To make loading and unloading groceries and cargo easier when your hands are full, the Pathfinder’s cargo door can be opened just by waving your foot, leaving your hands completely free. The Pathfinder also SL/Platinum has a standard power cargo door, which opens and closes automatically by pressing a button. The 4Runner doesn’t offer a power or hands-free opening cargo door.

Ergonomics Comparison

The Pathfinder offers a remote vehicle starting system, so the vehicle can be started from inside the driver's house. This allows the driver to comfortably warm up the engine before going out to the vehicle. The climate system will also automatically heat or cool the interior. The 4Runner doesn’t offer a remote starting system.

The engine computer on the Pathfinder automatically engages the starter until the car starts with one twist of the key and disables the starter while the engine is running. The 4Runner’s starter can be accidentally engaged while the engine is running, making a grinding noise and possibly damaging the starter and ring gear.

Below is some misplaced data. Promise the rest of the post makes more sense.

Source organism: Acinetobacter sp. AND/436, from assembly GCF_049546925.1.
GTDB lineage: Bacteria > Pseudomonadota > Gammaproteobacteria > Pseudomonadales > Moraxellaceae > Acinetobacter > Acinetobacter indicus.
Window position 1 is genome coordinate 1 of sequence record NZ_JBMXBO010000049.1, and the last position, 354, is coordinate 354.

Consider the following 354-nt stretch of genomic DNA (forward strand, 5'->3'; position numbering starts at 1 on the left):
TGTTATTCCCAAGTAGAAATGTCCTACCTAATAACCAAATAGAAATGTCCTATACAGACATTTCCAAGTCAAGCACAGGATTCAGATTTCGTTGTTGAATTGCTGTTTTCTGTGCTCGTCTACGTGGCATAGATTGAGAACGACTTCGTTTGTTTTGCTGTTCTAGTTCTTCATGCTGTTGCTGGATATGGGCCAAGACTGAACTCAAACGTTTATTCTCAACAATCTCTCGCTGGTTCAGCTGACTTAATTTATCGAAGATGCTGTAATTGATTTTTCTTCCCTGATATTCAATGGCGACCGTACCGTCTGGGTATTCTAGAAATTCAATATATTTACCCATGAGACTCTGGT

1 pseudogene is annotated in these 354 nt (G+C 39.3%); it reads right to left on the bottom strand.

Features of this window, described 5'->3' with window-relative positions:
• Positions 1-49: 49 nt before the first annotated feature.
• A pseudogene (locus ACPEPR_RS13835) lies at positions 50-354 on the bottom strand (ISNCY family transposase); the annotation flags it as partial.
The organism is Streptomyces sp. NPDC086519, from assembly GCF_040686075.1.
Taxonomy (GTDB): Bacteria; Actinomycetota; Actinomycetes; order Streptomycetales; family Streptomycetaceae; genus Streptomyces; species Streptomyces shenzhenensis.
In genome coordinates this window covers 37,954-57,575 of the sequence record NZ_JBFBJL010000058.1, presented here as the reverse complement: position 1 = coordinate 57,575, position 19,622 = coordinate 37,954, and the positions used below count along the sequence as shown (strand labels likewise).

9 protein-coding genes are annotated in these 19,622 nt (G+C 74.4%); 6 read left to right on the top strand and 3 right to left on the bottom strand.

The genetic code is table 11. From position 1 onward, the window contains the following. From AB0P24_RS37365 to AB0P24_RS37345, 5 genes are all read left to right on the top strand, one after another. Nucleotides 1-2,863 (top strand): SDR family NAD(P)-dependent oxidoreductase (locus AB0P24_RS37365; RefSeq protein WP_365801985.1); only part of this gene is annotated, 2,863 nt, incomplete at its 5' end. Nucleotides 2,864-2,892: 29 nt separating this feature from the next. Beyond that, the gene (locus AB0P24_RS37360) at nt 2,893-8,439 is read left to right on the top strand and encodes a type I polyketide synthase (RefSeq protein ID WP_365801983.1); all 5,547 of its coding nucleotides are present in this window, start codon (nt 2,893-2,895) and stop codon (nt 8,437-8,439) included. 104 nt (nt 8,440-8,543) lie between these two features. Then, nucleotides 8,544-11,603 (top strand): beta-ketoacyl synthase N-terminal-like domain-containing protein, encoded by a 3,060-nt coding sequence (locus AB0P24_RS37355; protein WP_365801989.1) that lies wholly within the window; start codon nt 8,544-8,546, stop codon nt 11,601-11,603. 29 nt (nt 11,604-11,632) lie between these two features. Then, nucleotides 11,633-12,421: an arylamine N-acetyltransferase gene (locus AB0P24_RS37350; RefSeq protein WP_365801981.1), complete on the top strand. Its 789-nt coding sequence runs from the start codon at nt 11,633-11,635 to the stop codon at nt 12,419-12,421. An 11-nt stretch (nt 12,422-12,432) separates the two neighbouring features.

The Pathfinder SL/Platinum’s standard easy entry system glides the driver’s seat back when the door is unlocked or the ignition is switched off, making it easier for the driver to get in and out. The 4Runner doesn’t offer an easy entry system.

The Pathfinder has a standard locking fuel door with a remote release located convenient to the driver. A locking fuel door helps prevent vandalism, such as sugar in the tank and fuel theft. The 4Runner doesn’t offer a locking fuel door.

The Pathfinder SV/SL/Platinum’s standard wipers speed up when the vehicle does, so that the driver doesn’t have to continually adjust the speed of the wipers. The 4Runner’s manually variable intermittent wipers have to be constantly adjusted.

To improve rear visibility by keeping the rear window clear, the Pathfinder has a standard rear fixed intermittent wiper with a full on position. The rear wiper standard on the 4Runner only has an intermittent setting, so in a hard rain visibility isn’t as good.